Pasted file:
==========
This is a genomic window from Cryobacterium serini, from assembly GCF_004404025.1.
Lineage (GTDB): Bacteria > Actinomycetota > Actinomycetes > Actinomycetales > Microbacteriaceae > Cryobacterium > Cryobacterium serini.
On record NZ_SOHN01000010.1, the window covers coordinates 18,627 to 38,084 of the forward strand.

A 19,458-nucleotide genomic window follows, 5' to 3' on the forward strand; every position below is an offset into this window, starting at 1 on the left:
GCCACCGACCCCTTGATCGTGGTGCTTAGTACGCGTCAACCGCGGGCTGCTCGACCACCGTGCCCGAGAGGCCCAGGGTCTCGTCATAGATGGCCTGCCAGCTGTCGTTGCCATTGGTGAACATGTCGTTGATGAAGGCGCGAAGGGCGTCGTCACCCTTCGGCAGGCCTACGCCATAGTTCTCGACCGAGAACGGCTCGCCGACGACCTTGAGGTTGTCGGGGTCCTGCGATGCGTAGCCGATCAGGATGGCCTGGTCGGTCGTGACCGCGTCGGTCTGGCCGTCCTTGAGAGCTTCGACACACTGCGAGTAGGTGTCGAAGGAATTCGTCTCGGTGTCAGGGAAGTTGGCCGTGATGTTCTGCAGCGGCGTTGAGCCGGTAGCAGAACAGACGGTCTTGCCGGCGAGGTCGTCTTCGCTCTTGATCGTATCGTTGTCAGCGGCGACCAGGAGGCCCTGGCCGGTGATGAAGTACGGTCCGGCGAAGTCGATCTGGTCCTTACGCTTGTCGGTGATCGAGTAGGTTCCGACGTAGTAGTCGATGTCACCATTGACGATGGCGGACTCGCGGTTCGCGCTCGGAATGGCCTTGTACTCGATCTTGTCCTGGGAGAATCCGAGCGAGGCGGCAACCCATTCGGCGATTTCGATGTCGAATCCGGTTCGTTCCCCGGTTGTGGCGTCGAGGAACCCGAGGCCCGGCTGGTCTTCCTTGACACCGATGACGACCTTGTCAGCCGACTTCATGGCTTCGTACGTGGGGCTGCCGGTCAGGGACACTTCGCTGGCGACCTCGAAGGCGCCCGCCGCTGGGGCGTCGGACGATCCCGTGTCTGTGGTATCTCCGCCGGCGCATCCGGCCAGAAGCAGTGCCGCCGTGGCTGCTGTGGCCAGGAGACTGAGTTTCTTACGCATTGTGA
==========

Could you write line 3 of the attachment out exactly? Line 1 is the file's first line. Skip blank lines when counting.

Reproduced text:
On record NZ_SOHN01000010.1, the window covers coordinates 18,627 to 38,084 of the forward strand.